Wheelchair Accessible, Kid Friendly
Washington has seen an influx of celebrity chefs and international chains, but independent restaurants are going strong, too. A prime example is Wild Tomato, a new venture from Damian and Stephanie Salvatore of Bethesda’s Persimmon. Their Cabin John bistro is the epitome of a neighborhood joint: Chalkboards cheer on the Rockville High School football team, a local artist’s paintings of oversize artichokes and cabbages line the walls, and plates max out at $20.
While Damian, the chef, shows a fondness for French sauces and duck confit at Persimmon, he happily slings wings and pizzas here. The humbler fare—such as a Parmesan-heavy artichoke-and-spinach dip and a classic wedge salad with a buttermilk-blue dressing—can be very tasty. Pizzas are great, anchored by a not-too-thin crust that remains sturdy under the weight of such trimmings as artichokes, tomatoes, mushrooms, onion, and peppers.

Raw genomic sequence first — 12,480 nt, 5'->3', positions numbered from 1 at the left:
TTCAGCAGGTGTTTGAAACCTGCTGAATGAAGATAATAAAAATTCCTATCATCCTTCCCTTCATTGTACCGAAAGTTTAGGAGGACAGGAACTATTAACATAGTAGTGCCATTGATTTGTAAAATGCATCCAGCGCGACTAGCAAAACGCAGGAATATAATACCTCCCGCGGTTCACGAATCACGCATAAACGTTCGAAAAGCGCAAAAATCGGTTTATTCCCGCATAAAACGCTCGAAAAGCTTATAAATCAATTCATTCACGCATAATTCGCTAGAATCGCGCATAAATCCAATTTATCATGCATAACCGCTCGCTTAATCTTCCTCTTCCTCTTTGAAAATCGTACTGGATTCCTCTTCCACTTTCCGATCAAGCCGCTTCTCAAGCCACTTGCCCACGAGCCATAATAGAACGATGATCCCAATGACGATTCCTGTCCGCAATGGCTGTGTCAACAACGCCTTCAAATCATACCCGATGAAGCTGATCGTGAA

Salvatore falters a bit on more refined dishes—tough hanger steak with oversalted kale, too-buttery steamed mussels—but patrons don’t seem to mind: Even on a Tuesday, the place was filled with customers, from families with small children to a pair of high-school coaches. In other words, the neighborhood thinks it fits right in.
This article appears in the April 2011 issue of The Washingtonian.